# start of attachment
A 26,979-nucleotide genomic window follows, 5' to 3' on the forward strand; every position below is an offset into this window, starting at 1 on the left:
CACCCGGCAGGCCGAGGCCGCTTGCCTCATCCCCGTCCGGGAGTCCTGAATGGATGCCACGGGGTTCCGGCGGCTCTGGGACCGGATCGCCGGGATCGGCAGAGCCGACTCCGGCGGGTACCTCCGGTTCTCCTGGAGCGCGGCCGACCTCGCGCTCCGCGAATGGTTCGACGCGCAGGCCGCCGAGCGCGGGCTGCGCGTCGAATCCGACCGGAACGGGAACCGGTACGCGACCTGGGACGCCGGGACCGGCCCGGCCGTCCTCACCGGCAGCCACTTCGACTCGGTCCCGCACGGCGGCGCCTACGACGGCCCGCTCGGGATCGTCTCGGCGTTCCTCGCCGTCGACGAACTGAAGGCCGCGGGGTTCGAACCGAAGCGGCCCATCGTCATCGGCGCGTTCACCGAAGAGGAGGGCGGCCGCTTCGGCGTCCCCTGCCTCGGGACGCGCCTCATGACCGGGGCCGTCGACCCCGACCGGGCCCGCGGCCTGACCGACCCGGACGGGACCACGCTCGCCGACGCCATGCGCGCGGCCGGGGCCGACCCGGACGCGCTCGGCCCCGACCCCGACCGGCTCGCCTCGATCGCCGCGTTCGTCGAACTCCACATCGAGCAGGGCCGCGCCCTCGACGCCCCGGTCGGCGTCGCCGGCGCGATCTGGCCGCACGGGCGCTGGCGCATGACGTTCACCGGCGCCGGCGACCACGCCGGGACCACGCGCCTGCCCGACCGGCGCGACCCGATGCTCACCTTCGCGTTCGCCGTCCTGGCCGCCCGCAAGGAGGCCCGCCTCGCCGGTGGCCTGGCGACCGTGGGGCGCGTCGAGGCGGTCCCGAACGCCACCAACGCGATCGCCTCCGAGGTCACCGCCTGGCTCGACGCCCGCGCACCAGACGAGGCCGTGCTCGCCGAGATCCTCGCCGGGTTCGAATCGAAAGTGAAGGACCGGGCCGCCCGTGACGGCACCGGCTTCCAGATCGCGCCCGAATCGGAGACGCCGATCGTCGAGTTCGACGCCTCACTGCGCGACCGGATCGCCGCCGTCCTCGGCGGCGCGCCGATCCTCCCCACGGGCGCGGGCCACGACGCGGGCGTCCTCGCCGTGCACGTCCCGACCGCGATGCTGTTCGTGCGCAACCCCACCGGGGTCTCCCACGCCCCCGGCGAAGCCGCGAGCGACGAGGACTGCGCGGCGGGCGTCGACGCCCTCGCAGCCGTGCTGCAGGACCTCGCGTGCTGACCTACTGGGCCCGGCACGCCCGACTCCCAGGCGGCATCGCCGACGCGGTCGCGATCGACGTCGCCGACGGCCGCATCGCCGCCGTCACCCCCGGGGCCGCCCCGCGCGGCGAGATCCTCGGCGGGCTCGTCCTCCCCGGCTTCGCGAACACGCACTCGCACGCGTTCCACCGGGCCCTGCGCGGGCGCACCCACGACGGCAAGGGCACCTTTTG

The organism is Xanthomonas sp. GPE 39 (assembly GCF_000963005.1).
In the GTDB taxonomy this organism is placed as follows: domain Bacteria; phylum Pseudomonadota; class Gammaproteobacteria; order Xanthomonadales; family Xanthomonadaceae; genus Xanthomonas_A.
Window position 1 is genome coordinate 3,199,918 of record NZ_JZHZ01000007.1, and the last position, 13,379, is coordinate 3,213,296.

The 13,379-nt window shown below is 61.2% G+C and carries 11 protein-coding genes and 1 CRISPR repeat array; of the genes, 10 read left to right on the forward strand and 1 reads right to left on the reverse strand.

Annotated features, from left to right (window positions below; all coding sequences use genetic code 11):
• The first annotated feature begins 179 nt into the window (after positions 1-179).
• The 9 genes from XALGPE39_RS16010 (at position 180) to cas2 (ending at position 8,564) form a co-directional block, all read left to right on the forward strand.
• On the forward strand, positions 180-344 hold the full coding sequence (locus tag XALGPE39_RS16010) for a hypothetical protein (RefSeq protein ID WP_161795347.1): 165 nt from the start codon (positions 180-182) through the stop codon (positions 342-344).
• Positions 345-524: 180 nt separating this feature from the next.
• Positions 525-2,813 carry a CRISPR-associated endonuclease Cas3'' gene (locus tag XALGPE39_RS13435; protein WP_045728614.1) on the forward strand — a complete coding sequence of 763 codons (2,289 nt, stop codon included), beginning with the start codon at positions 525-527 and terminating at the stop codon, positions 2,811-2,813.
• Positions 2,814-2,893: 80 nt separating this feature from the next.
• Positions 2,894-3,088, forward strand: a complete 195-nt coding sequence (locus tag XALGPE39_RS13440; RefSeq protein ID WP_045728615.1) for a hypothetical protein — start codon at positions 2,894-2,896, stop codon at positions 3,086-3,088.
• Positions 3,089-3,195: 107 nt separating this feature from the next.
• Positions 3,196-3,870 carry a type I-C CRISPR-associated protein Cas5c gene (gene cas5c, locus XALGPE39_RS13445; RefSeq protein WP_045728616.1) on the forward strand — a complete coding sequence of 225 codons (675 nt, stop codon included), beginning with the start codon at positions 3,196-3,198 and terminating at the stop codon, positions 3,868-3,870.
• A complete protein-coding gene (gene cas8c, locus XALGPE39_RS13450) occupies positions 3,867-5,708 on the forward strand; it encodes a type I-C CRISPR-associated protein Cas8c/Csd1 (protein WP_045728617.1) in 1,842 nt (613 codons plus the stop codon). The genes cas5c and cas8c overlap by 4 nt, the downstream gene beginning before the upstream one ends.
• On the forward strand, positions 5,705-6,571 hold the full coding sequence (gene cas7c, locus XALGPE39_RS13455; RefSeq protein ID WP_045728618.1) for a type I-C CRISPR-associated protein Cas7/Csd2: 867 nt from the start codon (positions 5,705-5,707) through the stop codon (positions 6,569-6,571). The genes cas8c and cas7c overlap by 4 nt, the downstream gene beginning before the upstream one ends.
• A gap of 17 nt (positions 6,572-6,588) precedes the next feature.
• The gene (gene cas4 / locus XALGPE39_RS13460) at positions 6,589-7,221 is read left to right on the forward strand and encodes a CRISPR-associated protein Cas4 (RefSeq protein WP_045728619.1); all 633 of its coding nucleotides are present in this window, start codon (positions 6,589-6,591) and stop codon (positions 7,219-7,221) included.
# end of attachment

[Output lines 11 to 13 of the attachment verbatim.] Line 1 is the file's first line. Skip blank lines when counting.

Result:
• Positions 345-524: 180 nt separating this feature from the next.
• Positions 525-2,813 carry a CRISPR-associated endonuclease Cas3'' gene (locus tag XALGPE39_RS13435; protein WP_045728614.1) on the forward strand — a complete coding sequence of 763 codons (2,289 nt, stop codon included), beginning with the start codon at positions 525-527 and terminating at the stop codon, positions 2,811-2,813.
• Positions 2,814-2,893: 80 nt separating this feature from the next.